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Bull World Health Organ. 1998;76(1):99-100.

Unsafe injections.

Author information

  • 1Global Programme for Vaccines and Immunization, World Health Organization, Geneva, Switzerland.

Abstract

In many developing countries use of unsterilized or improperly sterilized needles and syringes is common and causes millions of cases of viral hepatitis B and C as well as contributing to the spread of human immunodeficiency virus (HIV) and other bloodborne pathogens. To combat this problem, WHO has stimulated the development of the "auto-destruct" syringe and encourages all donors, international agencies, and health departments to include a supply of such syringes with all vaccines supplied for emergency purposes. In addition, health providers and the public need to be educated about the risk of inappropriate and unsterile injections.

PIP:

More than half of the injections administered in many developing countries are unsterile, resulting in millions of cases of viral hepatitis B and C and increased transmission of HIV infection. Since both hepatitis B and C and HIV viruses have a long incubation period and take a long time to kill, the association with an injection is seldom made. To combat this problem, the World Health Organization (WHO) has distributed millions of sterilizable needles and syringes and steam sterilizers around the world. WHO's Expanded Program on Immunization (EPI) has stimulated the development of the one-time "autodestruct" syringe and seeks to make this the standard injection device in all countries. The EPI has called upon all donors, international agencies, and health departments to bundle a supply of autodestruct syringes and boxes for their disposal after use with all vaccines supplied for emergency purposes. Education to change attitudes of the public and health providers remains a vital component of the campaign to reduce the risk of inappropriate and unsterile injections.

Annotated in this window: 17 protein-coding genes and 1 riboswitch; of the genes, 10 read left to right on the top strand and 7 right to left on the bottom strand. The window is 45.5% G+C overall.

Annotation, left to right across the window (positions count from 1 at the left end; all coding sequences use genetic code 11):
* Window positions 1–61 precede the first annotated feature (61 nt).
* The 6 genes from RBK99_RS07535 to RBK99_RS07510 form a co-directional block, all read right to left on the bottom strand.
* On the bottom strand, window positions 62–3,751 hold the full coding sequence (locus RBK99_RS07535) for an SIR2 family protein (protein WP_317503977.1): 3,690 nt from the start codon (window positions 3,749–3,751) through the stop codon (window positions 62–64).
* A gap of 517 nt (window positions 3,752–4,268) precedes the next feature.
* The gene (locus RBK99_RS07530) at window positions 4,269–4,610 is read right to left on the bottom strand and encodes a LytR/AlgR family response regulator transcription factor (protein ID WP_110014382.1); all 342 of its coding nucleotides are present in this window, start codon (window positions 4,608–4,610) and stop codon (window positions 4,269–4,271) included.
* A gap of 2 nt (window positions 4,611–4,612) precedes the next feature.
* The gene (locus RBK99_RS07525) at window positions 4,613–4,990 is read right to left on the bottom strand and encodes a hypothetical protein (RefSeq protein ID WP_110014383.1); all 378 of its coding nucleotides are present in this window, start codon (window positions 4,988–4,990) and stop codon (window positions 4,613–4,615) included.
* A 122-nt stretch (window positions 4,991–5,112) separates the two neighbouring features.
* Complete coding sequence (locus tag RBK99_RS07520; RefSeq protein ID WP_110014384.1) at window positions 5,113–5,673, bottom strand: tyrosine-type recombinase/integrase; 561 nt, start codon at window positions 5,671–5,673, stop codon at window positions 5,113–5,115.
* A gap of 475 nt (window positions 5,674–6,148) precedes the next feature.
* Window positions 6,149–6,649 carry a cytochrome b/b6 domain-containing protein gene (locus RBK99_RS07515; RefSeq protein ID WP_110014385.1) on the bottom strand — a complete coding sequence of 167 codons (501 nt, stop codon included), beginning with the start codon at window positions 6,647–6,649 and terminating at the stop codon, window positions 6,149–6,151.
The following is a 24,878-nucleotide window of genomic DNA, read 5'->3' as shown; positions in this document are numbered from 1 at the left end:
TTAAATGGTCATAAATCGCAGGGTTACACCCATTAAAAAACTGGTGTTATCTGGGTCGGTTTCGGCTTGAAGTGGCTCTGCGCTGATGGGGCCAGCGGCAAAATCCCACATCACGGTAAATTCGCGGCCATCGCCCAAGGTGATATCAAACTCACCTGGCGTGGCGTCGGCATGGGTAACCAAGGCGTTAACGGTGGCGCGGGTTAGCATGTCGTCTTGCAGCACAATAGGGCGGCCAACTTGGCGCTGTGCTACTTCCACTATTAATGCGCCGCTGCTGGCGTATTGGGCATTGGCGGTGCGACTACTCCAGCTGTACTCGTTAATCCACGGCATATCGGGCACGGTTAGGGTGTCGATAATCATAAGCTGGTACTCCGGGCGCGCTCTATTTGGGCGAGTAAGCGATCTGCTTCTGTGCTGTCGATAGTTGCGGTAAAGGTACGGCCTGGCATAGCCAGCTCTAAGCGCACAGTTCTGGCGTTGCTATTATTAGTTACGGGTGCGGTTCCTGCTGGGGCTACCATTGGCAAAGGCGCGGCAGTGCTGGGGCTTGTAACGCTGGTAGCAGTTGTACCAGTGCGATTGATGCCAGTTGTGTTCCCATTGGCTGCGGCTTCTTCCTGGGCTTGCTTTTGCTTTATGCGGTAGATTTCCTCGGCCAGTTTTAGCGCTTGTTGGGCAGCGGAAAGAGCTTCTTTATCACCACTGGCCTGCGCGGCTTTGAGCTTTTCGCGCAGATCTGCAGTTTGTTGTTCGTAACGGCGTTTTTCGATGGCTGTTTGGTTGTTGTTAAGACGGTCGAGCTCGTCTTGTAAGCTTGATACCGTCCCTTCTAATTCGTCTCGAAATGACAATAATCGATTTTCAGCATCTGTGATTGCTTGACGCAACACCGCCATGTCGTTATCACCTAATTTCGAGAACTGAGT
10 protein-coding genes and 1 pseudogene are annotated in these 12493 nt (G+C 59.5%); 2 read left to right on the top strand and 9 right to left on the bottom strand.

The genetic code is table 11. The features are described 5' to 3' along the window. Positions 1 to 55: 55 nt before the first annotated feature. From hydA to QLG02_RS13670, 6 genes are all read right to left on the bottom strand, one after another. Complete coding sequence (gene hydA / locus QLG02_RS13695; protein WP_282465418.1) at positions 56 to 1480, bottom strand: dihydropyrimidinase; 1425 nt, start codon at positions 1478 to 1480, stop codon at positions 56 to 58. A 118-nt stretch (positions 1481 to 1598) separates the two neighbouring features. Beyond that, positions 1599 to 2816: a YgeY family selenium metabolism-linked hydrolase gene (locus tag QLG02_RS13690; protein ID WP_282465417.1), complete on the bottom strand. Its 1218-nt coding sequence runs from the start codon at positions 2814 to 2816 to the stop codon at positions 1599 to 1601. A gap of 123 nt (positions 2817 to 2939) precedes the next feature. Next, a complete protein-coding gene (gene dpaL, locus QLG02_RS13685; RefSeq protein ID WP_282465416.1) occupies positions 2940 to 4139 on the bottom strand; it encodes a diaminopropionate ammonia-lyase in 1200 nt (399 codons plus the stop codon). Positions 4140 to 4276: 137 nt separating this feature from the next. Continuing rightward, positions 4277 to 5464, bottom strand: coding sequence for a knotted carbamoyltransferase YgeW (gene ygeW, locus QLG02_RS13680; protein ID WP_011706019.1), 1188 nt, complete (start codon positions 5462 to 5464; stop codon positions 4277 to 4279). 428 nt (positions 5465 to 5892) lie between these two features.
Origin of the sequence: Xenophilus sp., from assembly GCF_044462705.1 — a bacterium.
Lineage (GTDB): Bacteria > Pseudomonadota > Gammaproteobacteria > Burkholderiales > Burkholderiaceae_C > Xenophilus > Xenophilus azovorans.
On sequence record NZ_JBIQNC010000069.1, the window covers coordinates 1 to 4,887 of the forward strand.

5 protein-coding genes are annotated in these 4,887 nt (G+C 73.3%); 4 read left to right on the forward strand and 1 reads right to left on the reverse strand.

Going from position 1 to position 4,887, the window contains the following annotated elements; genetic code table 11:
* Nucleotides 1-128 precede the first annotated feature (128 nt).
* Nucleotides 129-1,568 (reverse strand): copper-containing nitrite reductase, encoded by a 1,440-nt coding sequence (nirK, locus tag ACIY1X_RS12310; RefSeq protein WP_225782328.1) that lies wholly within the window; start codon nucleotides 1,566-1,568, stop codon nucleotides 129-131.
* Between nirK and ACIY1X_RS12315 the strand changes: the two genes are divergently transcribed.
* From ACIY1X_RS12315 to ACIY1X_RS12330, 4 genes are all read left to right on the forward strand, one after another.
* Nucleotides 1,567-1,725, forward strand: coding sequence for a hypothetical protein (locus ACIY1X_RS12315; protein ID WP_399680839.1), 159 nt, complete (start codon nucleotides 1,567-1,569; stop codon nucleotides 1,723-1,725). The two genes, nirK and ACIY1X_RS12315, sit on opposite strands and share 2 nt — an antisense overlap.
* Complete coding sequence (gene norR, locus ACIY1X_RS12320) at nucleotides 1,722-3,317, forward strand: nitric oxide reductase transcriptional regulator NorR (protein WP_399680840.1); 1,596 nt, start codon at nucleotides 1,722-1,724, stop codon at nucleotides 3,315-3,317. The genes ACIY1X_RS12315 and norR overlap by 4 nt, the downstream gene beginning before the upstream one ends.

PMID:
9615502
PMCID:
PMC2305624
[PubMed - indexed for MEDLINE]
Free PMC Article
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